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Individual differences in response to uncertainty and decision making: The role of behavioral inhibition system and need for closure.

Jaśko K, Czernatowicz-Kukuczka A, Kossowska M, Czarna AZ - Motiv Emot (2015)

Bottom Line: The results supported our predictions.When a task did not offer a confident decision rule, high NFC participants prolonged the information search more than low NFC individuals.These results are discussed within an uncertainty management framework.

View Article: PubMed Central - PubMed

Affiliation: Institute of Psychology, Jagiellonian University, al. Mickiewicza 3, 31-120 Kraków, Poland.

ABSTRACT

In two studies, we examined the influence of behavioral inhibition system (BIS) and need for closure (NFC) on information processing in decision making. We expected that BIS would regulate behavior in a decisional context and that this relationship would be mediated by epistemic motivation expressed by NFC. In addition, drawing on contradictory findings in the literature on anxiety, NFC, and information processing, we investigated the moderating role of decision rules. The results supported our predictions. BIS was strongly and positively related to NFC, and through NFC it was related to decision-making style. Moreover, decision task characteristics moderated the relationship between NFC and decision making. When a task did not offer a confident decision rule, high NFC participants prolonged the information search more than low NFC individuals. However, when a reliable strategy was suggested, high NFC participants behaved in line with it. These results are discussed within an uncertainty management framework.

No MeSH data available.


Mediation model of the relationship between BIS, NFC, and number of opened boxes (Fixed Wins condition) in Study 1 (*p < 0.05, ***p < 0.001)
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Fig1: Mediation model of the relationship between BIS, NFC, and number of opened boxes (Fixed Wins condition) in Study 1 (*p < 0.05, ***p < 0.001)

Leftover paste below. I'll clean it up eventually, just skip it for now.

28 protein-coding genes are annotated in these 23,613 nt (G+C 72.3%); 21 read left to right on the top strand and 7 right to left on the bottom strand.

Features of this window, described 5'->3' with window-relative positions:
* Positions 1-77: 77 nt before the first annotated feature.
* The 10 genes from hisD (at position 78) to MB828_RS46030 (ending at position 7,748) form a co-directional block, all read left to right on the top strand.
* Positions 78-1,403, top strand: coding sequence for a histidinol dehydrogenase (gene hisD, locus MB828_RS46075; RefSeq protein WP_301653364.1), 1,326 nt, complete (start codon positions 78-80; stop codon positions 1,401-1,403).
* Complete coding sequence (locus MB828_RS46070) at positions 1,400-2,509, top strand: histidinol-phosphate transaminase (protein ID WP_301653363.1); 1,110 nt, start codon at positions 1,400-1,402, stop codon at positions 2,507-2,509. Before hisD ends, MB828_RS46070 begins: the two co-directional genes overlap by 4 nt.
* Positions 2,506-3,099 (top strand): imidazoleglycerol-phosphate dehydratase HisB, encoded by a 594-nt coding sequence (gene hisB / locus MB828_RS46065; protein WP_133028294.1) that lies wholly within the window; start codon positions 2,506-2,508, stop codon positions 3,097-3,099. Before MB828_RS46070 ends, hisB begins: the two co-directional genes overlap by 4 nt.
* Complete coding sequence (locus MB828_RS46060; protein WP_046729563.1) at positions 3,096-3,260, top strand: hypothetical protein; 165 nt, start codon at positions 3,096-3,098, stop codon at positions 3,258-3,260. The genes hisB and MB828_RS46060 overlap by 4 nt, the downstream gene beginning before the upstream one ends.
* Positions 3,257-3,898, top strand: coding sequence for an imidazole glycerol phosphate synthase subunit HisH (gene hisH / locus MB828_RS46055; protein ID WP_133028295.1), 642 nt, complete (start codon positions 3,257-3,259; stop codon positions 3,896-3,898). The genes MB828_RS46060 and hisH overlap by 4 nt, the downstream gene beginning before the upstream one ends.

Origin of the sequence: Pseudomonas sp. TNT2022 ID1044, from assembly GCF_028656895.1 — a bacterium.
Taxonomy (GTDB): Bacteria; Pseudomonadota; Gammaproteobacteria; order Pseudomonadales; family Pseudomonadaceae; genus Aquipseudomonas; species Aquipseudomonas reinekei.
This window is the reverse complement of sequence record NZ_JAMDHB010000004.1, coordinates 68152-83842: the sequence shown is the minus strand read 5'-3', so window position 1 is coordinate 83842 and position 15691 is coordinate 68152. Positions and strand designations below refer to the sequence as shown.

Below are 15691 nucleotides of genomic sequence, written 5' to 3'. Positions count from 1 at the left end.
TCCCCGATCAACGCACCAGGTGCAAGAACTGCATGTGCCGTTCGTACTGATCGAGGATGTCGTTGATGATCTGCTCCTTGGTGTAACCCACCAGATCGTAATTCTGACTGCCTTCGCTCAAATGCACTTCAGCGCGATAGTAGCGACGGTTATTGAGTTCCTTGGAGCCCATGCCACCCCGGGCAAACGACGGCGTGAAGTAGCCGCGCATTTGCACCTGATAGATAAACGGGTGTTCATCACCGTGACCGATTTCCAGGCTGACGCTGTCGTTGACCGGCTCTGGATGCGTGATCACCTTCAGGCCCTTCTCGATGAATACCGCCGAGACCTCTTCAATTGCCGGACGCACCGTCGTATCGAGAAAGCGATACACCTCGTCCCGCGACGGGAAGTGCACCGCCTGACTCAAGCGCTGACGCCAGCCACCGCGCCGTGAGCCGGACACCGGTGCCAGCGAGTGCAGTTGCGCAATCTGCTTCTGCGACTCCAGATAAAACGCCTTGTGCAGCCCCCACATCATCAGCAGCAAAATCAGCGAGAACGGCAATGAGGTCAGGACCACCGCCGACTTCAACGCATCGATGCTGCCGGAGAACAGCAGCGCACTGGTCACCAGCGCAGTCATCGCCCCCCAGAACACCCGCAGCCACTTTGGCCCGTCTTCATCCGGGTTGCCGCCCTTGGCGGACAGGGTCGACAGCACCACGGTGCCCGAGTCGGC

Mentions: In both FW and DW rounds bivariate correlations between BIS and the number of opened boxes and NFC and the number of opened boxes were not significant. To test the simultaneous effects of BIS and NFC on information search, we used the PROCESS program (Hayes 2013). We tested mediation models separately for the FW and DW rounds. We controlled for the order of rounds, but it was not significant; thus, this variable was dropped from the analysis. In the analysis for the FW round we excluded one case that had a much stronger influence on the model parameters than other cases (as indicated by Cook’s distance, studentized residuals, and DFFIT).1 In line with our hypothesis, BIS had a significant and positive effect on NFC (b = 0.50, SE = 0.08, β = 0.51, p < 0.001). NFC had a positive effect on the number of opened boxes (b = 2.70, SE = 1.15, β = 0.25, p = 0.02). Neither the direct effect of BIS on the number of opened boxes (b = −1.04, SE = 1.12, β = −0.10, p = 0.357), nor the total effect (b = 0.31, SE = 0.98, β = 0.03, p = 0.757) were significant. The entire model was marginally significant [F(2, 111) = 2.83, p = 0.063, R2 = 0.05]. More importantly, the indirect effect of BIS on the number of opened boxes estimated with 20,000 bootstrapped samples was significant [b = 1.34, 95 % CI (0.23, 2.83)], which indicates that BIS was related to information search through its impact on NFC. The mediation model is presented in Fig. 1. There were no significant effects of NFC and BIS on the number of opened boxes in the DW round.Fig. 1